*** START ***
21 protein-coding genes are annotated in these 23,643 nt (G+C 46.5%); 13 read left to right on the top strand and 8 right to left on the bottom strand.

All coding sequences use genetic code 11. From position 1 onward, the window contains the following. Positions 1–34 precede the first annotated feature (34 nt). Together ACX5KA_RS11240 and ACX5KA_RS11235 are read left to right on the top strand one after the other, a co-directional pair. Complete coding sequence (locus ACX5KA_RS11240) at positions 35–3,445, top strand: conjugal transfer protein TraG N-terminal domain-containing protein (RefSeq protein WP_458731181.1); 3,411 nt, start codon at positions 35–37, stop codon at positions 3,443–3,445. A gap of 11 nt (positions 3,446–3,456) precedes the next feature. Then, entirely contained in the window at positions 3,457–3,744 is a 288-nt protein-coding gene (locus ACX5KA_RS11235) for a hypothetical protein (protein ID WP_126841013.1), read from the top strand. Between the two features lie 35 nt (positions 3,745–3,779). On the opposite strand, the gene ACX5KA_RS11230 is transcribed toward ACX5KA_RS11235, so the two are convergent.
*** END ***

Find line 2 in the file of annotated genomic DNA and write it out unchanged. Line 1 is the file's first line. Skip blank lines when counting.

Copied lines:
All coding sequences use genetic code 11. From position 1 onward, the window contains the following. Positions 1–34 precede the first annotated feature (34 nt). Together ACX5KA_RS11240 and ACX5KA_RS11235 are read left to right on the top strand one after the other, a co-directional pair. Complete coding sequence (locus ACX5KA_RS11240) at positions 35–3,445, top strand: conjugal transfer protein TraG N-terminal domain-containing protein (RefSeq protein WP_458731181.1); 3,411 nt, start codon at positions 35–37, stop codon at positions 3,443–3,445. A gap of 11 nt (positions 3,446–3,456) precedes the next feature. Then, entirely contained in the window at positions 3,457–3,744 is a 288-nt protein-coding gene (locus ACX5KA_RS11235) for a hypothetical protein (protein ID WP_126841013.1), read from the top strand. Between the two features lie 35 nt (positions 3,745–3,779). On the opposite strand, the gene ACX5KA_RS11230 is transcribed toward ACX5KA_RS11235, so the two are convergent.